The Emperor's Bridge Campaign



Filtering by Category: Histories

When a Veteran Rocker’s Great Great Grandparents Hosted Emperor Norton at Their Sonoma Valley Ranch

He’s a two-time Grammy Award winner — for co-writing “After the Love Is Gone” (Earth, Wind & Fire) and “Turn Your Love Around” (George Benson).

As a solo artist, he had his own minor hit in 1981 with “Sara.”

In the 1970s and ‘80s, he was one of the most in-demand backing vocalists in Los Angeles, appearing on hundreds of recordings, including by: Elton John, Al Jarreau, Lou Rawls, Nancy Wilson, George Benson, The Tubes, Patti LaBelle, Neil Diamond, Donna Summer, Barry Manilow, Kim Carnes, Kenny Rogers and on and on

His cover of the 1967 Ray Charles tune, "In the Heat of the Night,” was used as the opening theme for the television series that ran from 1988 to 1995.

For nearly 30 years, from 1981 to 2009, he was a member — and was instrumental in the rebirth — of one of the best-known and longest-running bands of all time.

And, he is widely recognized as being one of the best vocalists in rock.

But, it was his great-great grandparents who had the real connections in the family.

Read on for the whole story.

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OPEN QUESTION No. 1: How and When Did Joshua Norton Get to San Francisco?

The familiar version of Joshua Norton's San Francisco immigration story — a narrative developed primarily between 1879 and 1939 by that period's leading writers about Emperor Norton — holds that the future Emperor made his way from Cape Town to Rio de Janeiro, where he booked passage on the Hamburg ship Franzeska and arrived in San Francisco on 23 November 1849.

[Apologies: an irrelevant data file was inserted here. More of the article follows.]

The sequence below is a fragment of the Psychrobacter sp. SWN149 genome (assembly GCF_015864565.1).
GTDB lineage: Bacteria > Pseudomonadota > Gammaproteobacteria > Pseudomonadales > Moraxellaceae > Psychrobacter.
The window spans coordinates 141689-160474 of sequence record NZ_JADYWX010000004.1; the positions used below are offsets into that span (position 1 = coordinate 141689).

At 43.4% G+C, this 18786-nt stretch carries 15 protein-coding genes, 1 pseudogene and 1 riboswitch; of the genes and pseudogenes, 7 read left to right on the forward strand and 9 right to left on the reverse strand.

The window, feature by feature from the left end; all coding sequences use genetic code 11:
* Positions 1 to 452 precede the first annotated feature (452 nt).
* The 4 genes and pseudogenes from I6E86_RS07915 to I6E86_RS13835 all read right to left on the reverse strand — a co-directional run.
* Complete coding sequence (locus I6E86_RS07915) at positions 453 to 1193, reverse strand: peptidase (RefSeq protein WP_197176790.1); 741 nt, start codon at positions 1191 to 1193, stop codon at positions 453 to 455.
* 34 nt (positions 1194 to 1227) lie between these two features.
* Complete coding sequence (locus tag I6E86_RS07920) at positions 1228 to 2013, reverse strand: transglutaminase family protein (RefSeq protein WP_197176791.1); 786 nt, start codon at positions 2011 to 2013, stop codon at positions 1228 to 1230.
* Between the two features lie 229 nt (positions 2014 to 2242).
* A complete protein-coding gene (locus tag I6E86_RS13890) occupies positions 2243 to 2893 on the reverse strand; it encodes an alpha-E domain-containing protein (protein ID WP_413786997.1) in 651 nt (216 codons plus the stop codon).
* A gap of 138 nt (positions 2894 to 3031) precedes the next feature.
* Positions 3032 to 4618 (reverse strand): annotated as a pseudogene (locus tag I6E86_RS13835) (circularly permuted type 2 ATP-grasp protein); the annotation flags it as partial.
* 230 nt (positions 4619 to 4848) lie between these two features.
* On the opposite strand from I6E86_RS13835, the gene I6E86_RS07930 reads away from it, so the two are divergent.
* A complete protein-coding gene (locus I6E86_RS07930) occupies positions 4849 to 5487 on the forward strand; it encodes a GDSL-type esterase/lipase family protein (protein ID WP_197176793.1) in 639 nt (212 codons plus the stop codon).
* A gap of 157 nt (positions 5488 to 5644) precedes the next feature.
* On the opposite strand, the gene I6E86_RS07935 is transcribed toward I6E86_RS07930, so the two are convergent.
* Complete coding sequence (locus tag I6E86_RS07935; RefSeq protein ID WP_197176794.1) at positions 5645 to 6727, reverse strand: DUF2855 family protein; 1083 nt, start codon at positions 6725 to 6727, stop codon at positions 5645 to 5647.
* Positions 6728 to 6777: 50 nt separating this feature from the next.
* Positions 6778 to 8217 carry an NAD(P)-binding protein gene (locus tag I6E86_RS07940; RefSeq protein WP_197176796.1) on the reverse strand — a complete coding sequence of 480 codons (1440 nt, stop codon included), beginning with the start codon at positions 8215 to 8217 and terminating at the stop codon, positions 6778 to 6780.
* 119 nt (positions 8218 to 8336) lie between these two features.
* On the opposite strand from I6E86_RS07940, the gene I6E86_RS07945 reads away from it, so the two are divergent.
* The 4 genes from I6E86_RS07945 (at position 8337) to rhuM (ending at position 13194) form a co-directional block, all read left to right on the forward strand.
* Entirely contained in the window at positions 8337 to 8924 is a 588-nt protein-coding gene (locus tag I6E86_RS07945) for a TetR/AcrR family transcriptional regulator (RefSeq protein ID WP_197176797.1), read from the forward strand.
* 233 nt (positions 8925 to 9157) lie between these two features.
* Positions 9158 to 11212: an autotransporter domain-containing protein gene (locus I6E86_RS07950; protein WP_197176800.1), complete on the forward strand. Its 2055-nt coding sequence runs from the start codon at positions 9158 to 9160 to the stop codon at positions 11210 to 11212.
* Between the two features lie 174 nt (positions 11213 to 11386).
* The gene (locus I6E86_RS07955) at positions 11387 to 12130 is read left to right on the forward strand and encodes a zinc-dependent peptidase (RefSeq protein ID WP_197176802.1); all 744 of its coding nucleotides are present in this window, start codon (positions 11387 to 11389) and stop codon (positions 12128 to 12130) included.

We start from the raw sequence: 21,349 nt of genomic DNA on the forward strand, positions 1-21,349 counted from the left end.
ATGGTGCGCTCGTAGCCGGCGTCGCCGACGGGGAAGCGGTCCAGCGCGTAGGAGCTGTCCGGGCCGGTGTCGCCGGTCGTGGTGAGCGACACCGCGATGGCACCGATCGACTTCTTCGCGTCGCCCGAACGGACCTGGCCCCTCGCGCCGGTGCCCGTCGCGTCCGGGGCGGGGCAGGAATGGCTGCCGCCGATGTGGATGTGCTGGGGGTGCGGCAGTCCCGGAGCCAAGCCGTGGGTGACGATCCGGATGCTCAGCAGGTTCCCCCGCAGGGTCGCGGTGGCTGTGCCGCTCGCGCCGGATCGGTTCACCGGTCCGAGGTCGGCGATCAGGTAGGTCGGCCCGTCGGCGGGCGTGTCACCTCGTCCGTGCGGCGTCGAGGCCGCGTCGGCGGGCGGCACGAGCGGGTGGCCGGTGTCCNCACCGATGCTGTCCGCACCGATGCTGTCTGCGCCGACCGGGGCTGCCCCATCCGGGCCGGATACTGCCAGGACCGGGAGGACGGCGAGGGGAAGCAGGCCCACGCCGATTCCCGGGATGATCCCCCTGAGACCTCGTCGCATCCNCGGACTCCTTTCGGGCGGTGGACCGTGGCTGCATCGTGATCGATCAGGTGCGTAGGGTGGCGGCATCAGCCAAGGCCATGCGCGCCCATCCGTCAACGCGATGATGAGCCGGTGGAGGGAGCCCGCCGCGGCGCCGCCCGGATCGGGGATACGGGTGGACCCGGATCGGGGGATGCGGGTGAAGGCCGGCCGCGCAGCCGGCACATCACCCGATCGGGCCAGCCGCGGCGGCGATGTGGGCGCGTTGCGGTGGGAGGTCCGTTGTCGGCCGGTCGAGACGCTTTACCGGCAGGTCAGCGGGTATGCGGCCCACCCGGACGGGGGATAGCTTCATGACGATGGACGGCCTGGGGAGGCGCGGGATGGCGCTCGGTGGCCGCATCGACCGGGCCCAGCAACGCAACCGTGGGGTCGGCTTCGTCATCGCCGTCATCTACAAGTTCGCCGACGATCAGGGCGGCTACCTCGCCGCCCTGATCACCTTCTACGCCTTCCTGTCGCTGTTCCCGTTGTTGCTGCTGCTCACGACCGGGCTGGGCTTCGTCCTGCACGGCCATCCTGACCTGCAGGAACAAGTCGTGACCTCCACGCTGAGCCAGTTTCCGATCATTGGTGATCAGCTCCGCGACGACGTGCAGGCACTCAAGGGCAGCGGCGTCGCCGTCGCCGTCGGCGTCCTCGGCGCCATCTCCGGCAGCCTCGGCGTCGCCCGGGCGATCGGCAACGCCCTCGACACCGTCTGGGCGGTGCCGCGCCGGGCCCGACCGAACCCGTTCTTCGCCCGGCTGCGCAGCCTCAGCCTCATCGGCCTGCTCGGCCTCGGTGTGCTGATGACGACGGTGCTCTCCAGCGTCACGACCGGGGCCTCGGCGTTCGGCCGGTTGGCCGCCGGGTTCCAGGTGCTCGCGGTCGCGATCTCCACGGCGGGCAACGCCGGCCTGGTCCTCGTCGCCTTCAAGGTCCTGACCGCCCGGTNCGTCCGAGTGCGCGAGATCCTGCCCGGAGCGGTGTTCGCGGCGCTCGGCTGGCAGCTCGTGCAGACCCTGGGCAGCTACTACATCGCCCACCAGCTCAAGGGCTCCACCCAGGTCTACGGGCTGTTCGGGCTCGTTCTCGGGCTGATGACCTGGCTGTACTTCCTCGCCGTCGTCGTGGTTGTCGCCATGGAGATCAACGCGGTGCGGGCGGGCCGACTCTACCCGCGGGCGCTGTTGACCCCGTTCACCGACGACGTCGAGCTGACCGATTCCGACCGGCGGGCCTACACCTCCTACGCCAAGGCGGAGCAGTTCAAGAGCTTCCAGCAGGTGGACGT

The "story of the story" — of how this narrative came together and was canonized — is interesting on its own. What has yet to surface, however, is any primary-source documentation verifying Joshua's passage on any particular ship or his arrival in San Francisco in November 1849.

Absent such evidence, what we really have in the "received version" of this story — as with a number of details about the Emperor's pre-imperial life, in particular — is more a work of "collaborative intuition," a theory in search of documentation.

This is the first in an occasional series of articles on aspects of the Emperor Norton biography that should be regarded as "open questions" — and opportunities for research.

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Rev. Fitzgerald's Recollections

Arriving in San Francisco in 1858, Oscar Penn Fitzgerald (1829-1911) was the founder and sometime preacher at one of the churches that was on Emperor Norton's Sunday rotation. By the time he returned to his native South in 1878, Fitzgerald had become an influential leader in the development of higher education in California. They were twenty years that enabled Fitzgerald to witness firsthand nearly the whole of the Emperor's reign.